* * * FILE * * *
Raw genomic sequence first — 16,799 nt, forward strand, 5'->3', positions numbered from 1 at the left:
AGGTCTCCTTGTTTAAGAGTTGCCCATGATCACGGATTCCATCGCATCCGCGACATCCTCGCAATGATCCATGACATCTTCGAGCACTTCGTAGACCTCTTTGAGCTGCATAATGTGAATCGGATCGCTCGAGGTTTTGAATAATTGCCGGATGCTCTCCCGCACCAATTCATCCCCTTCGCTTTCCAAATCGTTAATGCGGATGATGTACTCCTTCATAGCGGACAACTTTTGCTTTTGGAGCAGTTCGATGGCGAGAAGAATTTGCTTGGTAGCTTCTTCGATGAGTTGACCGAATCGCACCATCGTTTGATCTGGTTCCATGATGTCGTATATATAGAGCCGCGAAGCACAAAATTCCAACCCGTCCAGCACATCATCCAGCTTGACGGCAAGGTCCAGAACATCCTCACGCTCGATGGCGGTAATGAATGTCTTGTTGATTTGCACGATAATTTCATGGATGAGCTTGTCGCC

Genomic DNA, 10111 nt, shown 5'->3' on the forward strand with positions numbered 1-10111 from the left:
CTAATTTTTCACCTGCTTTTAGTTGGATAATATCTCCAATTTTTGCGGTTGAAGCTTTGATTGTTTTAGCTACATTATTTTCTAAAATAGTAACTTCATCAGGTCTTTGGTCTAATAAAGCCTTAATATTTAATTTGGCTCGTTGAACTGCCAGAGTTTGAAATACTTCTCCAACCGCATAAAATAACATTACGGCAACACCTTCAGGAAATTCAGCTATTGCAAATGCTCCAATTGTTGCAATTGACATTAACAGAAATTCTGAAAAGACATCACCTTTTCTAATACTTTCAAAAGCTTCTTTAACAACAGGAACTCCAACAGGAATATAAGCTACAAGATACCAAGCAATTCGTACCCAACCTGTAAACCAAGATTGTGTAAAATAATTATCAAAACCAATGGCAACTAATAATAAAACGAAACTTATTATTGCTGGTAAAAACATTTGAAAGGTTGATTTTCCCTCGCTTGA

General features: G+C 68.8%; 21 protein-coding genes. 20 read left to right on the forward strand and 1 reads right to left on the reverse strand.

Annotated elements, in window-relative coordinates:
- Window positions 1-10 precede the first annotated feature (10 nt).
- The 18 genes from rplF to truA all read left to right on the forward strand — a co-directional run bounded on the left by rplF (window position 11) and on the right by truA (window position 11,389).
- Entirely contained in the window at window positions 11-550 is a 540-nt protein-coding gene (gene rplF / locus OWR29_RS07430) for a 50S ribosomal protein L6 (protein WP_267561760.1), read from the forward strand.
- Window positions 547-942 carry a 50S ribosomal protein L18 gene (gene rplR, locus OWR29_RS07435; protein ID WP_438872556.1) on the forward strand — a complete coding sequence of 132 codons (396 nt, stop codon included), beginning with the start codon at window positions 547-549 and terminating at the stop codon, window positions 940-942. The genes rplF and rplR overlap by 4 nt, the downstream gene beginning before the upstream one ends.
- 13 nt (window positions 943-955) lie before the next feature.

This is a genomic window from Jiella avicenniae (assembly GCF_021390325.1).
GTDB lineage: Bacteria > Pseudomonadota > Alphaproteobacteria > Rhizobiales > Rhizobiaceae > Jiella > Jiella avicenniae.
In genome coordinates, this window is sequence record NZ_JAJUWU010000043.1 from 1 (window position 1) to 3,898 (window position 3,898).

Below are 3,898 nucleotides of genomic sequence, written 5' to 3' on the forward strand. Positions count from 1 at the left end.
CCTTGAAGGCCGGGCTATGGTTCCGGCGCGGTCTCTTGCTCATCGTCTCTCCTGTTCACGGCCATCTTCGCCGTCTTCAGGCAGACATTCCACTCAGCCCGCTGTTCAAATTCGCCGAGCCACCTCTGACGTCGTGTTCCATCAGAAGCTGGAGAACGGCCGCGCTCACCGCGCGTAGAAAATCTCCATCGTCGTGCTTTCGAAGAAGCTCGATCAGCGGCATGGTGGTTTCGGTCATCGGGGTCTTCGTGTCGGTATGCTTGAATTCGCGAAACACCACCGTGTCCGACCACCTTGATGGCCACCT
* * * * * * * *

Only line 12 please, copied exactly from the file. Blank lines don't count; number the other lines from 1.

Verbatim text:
This is a genomic window from Jiella avicenniae (assembly GCF_021390325.1).